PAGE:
SAN DIEGO'S CHICANO PARK IS BOTH A NATIONAL TREASURE AND BATTLEGROUND
SAN DIEGO, CA - Under a bridge in San Diego is an unlikely wonderland of colorful murals known as Chicano Park.
The origins of the 8-acre park date to a tumultuous period in the early part of the 20th century as the Mexican Revolution was pushing waves of refugees north of the border.
In San Diego’s Logan Heights neighborhood, so many migrants settled that they started calling the southern part of the area Barrio Logan. (“Barrio” is Spanish for “neighborhood”).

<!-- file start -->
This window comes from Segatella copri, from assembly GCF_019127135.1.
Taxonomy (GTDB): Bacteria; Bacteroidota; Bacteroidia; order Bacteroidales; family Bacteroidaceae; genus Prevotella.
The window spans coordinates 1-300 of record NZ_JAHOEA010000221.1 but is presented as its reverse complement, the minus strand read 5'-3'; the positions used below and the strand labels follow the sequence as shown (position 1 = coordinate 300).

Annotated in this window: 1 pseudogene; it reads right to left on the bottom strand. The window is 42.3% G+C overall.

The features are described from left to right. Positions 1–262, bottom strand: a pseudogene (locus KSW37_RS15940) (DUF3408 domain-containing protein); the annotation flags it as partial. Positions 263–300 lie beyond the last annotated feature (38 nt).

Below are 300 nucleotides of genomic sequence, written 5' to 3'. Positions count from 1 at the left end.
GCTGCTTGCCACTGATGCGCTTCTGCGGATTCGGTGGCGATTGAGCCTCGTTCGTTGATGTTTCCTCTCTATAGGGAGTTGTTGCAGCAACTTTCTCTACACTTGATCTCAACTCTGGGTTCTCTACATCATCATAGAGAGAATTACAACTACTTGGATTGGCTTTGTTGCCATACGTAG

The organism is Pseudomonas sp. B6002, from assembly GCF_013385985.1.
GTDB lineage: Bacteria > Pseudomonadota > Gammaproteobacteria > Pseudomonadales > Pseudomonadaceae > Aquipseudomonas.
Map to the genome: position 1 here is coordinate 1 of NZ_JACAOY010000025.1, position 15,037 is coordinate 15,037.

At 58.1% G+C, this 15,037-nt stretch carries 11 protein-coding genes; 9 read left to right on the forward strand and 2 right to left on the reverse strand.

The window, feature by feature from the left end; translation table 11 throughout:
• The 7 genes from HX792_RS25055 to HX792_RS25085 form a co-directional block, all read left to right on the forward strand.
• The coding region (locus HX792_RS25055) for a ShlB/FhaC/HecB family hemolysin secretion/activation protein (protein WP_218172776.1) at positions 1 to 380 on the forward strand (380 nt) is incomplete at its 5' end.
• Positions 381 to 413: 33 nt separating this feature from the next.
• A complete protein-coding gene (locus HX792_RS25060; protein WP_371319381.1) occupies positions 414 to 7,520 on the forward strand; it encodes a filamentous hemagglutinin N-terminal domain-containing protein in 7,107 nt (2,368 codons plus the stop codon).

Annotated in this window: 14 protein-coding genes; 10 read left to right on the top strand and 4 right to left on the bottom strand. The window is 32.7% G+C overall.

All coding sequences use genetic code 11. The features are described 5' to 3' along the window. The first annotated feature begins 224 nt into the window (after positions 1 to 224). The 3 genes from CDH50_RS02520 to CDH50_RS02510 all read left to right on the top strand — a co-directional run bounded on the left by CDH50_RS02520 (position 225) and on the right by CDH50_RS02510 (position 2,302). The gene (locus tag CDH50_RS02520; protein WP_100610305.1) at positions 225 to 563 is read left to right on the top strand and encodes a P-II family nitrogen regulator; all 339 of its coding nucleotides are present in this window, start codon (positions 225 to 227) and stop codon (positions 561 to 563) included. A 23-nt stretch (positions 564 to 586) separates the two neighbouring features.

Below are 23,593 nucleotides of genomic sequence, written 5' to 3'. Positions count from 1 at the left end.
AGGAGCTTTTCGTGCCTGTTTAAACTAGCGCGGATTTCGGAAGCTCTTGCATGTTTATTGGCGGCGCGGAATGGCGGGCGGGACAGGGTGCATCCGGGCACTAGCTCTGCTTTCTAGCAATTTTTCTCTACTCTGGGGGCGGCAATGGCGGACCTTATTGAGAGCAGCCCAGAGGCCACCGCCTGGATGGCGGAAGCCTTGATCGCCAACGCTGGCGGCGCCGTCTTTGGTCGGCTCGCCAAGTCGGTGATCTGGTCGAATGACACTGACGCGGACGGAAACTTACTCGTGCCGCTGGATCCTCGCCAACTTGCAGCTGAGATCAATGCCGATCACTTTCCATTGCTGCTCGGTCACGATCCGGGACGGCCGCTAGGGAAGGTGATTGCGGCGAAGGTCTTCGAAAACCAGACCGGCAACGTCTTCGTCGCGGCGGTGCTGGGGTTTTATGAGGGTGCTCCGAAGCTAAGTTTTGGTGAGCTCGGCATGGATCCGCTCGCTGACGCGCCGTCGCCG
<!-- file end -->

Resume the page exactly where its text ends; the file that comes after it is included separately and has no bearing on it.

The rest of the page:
Then, in the 1960s, California cleaved Barrio Logan with freeway lanes and ramps to the new Coronado Bridge. The moves set off a storm of anger and a movement to take over an area beneath the bridge.
Artists painted the concrete pylons with colorful murals depicting Chicano heroes and heritage. Over time, Chicano Park was transformed into an outdoor gallery of dozens of soaring artworks and sculptures as well as playgrounds and picnic tables. It was designated last year as a National Historic Landmark.
The tensions over President Trump’s immigration policies have lately made Chicano Park a battleground in America’s culture wars. A mural added to the park last year ignited criticism with its depiction of a migrant worker being strangled by immigration...